2011 Annual Survey of violations of trade union rights - Equatorial Guinea
|Publisher||International Trade Union Confederation|
|Publication Date||8 June 2011|
|Cite as||International Trade Union Confederation, 2011 Annual Survey of violations of trade union rights - Equatorial Guinea, 8 June 2011, available at: http://www.refworld.org/docid/4ea66211c.html [accessed 6 May 2015]|
ILO Core Conventions Ratified: 29 – 87 – 98 – 100 – 105 – 111 – 138 – 182
There was no change in this repressive country, where trade union rights are non-existent and independent unions have never been allowed to register.
TRADE UNION RIGHTS IN LAW
Lacking and ambiguous legal provisions considerably complicate union organising. Although the government ratified several ILO core conventions in 2001, it has still not adapted its legislation accordingly.
In order to be recognised, a union must have at least 50 members from the same workplace and the same geographical area, and company unions are not provided for by law. Furthermore, a law allowing the unionisation of public administration officials has still not been drafted and the legal framework for collective bargaining is deficient.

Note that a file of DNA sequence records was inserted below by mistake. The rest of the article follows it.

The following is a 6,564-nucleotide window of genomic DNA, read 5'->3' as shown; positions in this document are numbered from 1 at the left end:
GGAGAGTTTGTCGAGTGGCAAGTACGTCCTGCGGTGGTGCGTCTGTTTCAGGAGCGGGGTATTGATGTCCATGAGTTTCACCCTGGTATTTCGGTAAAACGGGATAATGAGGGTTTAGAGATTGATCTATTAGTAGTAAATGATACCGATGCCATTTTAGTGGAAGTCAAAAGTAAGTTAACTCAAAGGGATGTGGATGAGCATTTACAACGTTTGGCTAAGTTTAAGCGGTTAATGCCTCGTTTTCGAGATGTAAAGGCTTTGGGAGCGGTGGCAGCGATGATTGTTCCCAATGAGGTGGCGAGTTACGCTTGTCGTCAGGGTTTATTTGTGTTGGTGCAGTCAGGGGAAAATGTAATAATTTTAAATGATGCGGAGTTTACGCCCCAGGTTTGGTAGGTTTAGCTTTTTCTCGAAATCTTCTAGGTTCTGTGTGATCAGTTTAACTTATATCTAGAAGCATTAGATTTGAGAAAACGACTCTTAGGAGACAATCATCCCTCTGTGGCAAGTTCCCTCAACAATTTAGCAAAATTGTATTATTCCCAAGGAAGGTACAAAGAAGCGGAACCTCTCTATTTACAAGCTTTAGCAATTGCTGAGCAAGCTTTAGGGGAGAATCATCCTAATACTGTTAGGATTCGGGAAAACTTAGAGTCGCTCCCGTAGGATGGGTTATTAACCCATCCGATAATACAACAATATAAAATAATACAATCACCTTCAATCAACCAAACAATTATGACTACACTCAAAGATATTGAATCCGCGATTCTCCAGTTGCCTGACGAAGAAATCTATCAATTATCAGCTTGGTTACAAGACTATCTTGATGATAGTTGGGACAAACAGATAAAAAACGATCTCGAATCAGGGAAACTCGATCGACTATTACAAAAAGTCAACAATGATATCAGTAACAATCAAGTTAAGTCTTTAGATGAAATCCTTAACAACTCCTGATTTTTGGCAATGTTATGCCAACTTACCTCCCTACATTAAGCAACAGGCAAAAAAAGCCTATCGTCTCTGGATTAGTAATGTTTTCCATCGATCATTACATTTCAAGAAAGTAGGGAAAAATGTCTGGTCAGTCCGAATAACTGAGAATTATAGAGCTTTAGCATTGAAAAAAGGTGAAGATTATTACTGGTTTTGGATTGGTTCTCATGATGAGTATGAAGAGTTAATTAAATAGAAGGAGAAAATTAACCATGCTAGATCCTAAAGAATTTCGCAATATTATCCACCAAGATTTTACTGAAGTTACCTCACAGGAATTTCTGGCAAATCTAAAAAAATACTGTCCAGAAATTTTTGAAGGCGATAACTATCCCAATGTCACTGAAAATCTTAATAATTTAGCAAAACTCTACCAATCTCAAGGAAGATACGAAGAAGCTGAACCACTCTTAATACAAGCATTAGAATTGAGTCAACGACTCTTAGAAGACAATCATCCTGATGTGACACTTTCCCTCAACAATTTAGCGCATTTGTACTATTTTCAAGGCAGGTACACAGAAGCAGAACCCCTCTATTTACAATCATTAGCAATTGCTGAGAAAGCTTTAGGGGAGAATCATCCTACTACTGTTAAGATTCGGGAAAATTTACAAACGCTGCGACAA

Finally, the law does not make it clear whether the right to strike is allowed in public utilities, and which services are deemed to be essential.
TRADE UNION RIGHTS IN PRACTICE AND VIOLATIONS IN 2010
Background: The corrupt and repressive regime continues to siphon off the oil wealth while the rest of the country live in poverty. In August, four alleged coup plotters were executed within hours of being found guilty by a military court, after "confessing" under torture. A French appeal court authorised a probe into corruption charges against three African heads of state, including President Obiang, in November.
Trade unions still not recognised: The authorities do not recognise trade unions. In 2004, the government told the ILO that "there were no trade unions in the country as there is no tradition of trade unionism". The Workers' Union of Equatorial Guinea (UST), the Independent Service Union (SIS), the Teachers' Trade Union Association (ASD) and the Rural Workers' Organisation (OTC) have all tried to win recognition, but the authorities have refused. Delegations are no longer sent to the International Labour Conference and in 2010 the ILO again had to remind the government it had failed to submit the reports due that year. In the event of a dispute, the government has sometimes acted as mediator or it has repressed the workers. In 2008, a Chinese workers' strike on a building site provoked a bloody intervention by the army, in which two workers were killed (see 2009 edition of the Survey).